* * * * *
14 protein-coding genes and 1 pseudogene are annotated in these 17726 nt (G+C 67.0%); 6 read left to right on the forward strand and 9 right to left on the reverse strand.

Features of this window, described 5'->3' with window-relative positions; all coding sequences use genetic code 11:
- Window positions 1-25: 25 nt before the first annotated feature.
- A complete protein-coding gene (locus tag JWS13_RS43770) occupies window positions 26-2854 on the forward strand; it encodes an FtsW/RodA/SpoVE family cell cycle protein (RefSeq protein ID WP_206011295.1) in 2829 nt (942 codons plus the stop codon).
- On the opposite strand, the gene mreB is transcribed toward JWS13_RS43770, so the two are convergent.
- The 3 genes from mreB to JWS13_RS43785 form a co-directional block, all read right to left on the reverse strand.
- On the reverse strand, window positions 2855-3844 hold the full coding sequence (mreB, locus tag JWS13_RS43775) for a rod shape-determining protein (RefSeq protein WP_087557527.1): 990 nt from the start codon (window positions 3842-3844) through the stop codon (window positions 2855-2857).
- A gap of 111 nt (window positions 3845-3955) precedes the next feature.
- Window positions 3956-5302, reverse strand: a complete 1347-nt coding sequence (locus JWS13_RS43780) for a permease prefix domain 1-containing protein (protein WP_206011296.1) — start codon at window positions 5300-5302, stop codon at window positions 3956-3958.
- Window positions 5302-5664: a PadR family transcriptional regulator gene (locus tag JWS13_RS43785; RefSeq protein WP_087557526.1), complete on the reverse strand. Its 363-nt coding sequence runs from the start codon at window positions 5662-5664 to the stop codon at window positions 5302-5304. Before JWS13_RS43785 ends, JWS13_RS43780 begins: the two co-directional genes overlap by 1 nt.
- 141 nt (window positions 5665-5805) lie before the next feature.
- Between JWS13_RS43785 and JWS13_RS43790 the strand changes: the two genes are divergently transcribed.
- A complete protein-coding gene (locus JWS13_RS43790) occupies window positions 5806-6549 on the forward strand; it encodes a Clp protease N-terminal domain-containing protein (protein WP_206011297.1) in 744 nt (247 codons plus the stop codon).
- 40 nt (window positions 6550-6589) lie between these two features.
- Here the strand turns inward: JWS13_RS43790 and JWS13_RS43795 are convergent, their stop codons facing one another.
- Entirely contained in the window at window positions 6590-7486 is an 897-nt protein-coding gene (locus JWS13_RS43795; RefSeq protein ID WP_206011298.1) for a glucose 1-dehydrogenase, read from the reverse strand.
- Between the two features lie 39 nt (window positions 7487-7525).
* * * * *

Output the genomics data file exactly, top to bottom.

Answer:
14 protein-coding genes and 1 pseudogene are annotated in these 17726 nt (G+C 67.0%); 6 read left to right on the forward strand and 9 right to left on the reverse strand.

Features of this window, described 5'->3' with window-relative positions; all coding sequences use genetic code 11:
- Window positions 1-25: 25 nt before the first annotated feature.
- A complete protein-coding gene (locus tag JWS13_RS43770) occupies window positions 26-2854 on the forward strand; it encodes an FtsW/RodA/SpoVE family cell cycle protein (RefSeq protein ID WP_206011295.1) in 2829 nt (942 codons plus the stop codon).
- On the opposite strand, the gene mreB is transcribed toward JWS13_RS43770, so the two are convergent.
- The 3 genes from mreB to JWS13_RS43785 form a co-directional block, all read right to left on the reverse strand.
- On the reverse strand, window positions 2855-3844 hold the full coding sequence (mreB, locus tag JWS13_RS43775) for a rod shape-determining protein (RefSeq protein WP_087557527.1): 990 nt from the start codon (window positions 3842-3844) through the stop codon (window positions 2855-2857).
- A gap of 111 nt (window positions 3845-3955) precedes the next feature.
- Window positions 3956-5302, reverse strand: a complete 1347-nt coding sequence (locus JWS13_RS43780) for a permease prefix domain 1-containing protein (protein WP_206011296.1) — start codon at window positions 5300-5302, stop codon at window positions 3956-3958.
- Window positions 5302-5664: a PadR family transcriptional regulator gene (locus tag JWS13_RS43785; RefSeq protein WP_087557526.1), complete on the reverse strand. Its 363-nt coding sequence runs from the start codon at window positions 5662-5664 to the stop codon at window positions 5302-5304. Before JWS13_RS43785 ends, JWS13_RS43780 begins: the two co-directional genes overlap by 1 nt.
- 141 nt (window positions 5665-5805) lie before the next feature.
- Between JWS13_RS43785 and JWS13_RS43790 the strand changes: the two genes are divergently transcribed.
- A complete protein-coding gene (locus JWS13_RS43790) occupies window positions 5806-6549 on the forward strand; it encodes a Clp protease N-terminal domain-containing protein (protein WP_206011297.1) in 744 nt (247 codons plus the stop codon).
- 40 nt (window positions 6550-6589) lie between these two features.
- Here the strand turns inward: JWS13_RS43790 and JWS13_RS43795 are convergent, their stop codons facing one another.
- Entirely contained in the window at window positions 6590-7486 is an 897-nt protein-coding gene (locus JWS13_RS43795; RefSeq protein ID WP_206011298.1) for a glucose 1-dehydrogenase, read from the reverse strand.
- Between the two features lie 39 nt (window positions 7487-7525).